Scott, J. 2010. Quantitative methods and gender inequalities. International journal of social research methodology.. 13 (3), pp.223-236.

van der Velden, Lonneke. 2015. "Forensic devices for activism: metadata tracking and public proof." Big data and society 2(2), pp.1-14.

Welles, B.F. 2014. On minorities and outliers: The case for making Big Data small. Big data and society. 1(1).

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Topic 3: Populations, states and data

Key Reading

Bulmer, M., Bales, K. and Kish Sklar, K. eds. 2011. The social survey in historical perspective 1880-1940. Cambridge: Cambridge University Press. Chapter 1.

Lazarsfeld, P.F. 1961. Notes on the History of Quantification in Sociology--Trends, Sources and Problems. Isis.: A Journal of the History of Science Society. 52 (2), pp.277-333.

Special Topic: Women’s Work in 19th Century Census

Alexander, S., Davin, A. and Hostettler, E. 1979. Labouring Women: a reply to Eric Hobsbawm. History workshop journal.. 8 (1), pp.174–182.

Higgs, E. 1987. Women, Occupations and Work in the Nineteenth-century Censuses. History workshop journal.. 23, pp.59–80.

Higgs, E. and Wilkinson, A. 2016. Women, Occupations and Work in the Victorian Censuses Revisited. History workshop journal.. 81, pp.17–38.

Further Reading

Buck, P. 1977. Seventeenth-Century Political Arithmetic: Civil Strife and Vital Statistics. Isis.: A Journal of the History of Science Society. 68 (1), pp.67-84.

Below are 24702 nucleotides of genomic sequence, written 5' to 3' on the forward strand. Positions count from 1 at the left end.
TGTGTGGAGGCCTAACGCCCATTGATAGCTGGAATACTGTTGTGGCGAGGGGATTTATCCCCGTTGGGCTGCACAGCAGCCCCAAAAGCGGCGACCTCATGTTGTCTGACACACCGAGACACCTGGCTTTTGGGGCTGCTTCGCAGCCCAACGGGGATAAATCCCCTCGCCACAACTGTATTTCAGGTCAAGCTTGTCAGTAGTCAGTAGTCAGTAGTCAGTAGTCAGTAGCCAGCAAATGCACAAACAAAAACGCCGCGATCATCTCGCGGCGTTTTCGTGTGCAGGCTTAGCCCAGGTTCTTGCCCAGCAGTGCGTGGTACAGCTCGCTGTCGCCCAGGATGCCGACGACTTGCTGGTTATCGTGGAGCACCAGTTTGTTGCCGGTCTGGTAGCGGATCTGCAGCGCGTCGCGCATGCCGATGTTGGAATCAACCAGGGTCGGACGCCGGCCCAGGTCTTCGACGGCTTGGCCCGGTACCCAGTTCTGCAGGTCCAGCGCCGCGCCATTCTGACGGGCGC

Buck, P. 1982. People Who Counted: Political Arithmetic in the Eighteenth Century. Isis.: A Journal of the History of Science Society. 73 (1), pp.28-45.

Callebaut, W. 2012. Scientific perspectivism: A philosopher of science’s response to the challenge of big data biology. Studies in history and philosophy of biological and biomedical sciences. 43(1), pp.69-80.

Desrosières, A. 1998. The politics of large numbers : a history of statistical reasoning. Cambridge, MA: Harvard University Press.

Gitelman, L.e. 2013. "Raw data" is an oxymoron [electronic resource]. Cambridge, MA: MIT Press.

Hacking, I. 1990. The taming of chance. Cambridge: Cambridge University Press.

Hakim, C. 1985. Social monitors: population censuses as social surveys . In: M. Bulmer. ed. Essays on the history of British sociological research. Cambridge: Cambridge University Press, pp.39-51 .

Haraway, D. 1988. Situated knowledges: The science question in feminism and the privilege of partial perspective. Feminist Studies.. 14(3), pp.575-599.

Harding, S.G. 1986. The science question in feminism. Milton Keynes: Open University Press.

Hide, W. et al. 2008. Big data The future of biocuration. Nature.. 455(7209), pp.47-50.

Higgs, E. 2001. The Rise of the Information State: the Development of Central State Surveillance of the Citizen in England, 1500–2000. Journal of historical sociology.. 14 (2), pp.175-197.

Higgs, E. 2004. The information state in England : the central collection of information on citizens since 1500. Basingstoke: Palgrave Macmillan.